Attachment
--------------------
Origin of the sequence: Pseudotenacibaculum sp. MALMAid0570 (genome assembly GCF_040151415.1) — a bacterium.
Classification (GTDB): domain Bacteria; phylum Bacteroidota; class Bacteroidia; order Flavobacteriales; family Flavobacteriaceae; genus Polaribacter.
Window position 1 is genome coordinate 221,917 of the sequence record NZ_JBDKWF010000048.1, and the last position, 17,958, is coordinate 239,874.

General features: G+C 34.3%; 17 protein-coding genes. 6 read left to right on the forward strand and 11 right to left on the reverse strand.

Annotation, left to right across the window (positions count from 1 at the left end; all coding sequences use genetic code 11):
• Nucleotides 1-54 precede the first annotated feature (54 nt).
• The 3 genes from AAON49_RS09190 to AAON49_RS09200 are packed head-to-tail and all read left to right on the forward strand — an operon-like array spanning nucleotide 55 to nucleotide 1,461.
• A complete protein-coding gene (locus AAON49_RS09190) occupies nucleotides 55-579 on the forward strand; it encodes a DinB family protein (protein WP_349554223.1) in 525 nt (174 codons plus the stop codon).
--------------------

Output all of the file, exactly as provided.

Origin of the sequence: Pseudotenacibaculum sp. MALMAid0570 (genome assembly GCF_040151415.1) — a bacterium.
Classification (GTDB): domain Bacteria; phylum Bacteroidota; class Bacteroidia; order Flavobacteriales; family Flavobacteriaceae; genus Polaribacter.
Window position 1 is genome coordinate 221,917 of the sequence record NZ_JBDKWF010000048.1, and the last position, 17,958, is coordinate 239,874.

General features: G+C 34.3%; 17 protein-coding genes. 6 read left to right on the forward strand and 11 right to left on the reverse strand.

Annotation, left to right across the window (positions count from 1 at the left end; all coding sequences use genetic code 11):
• Nucleotides 1-54 precede the first annotated feature (54 nt).
• The 3 genes from AAON49_RS09190 to AAON49_RS09200 are packed head-to-tail and all read left to right on the forward strand — an operon-like array spanning nucleotide 55 to nucleotide 1,461.
• A complete protein-coding gene (locus AAON49_RS09190) occupies nucleotides 55-579 on the forward strand; it encodes a DinB family protein (protein WP_349554223.1) in 525 nt (174 codons plus the stop codon).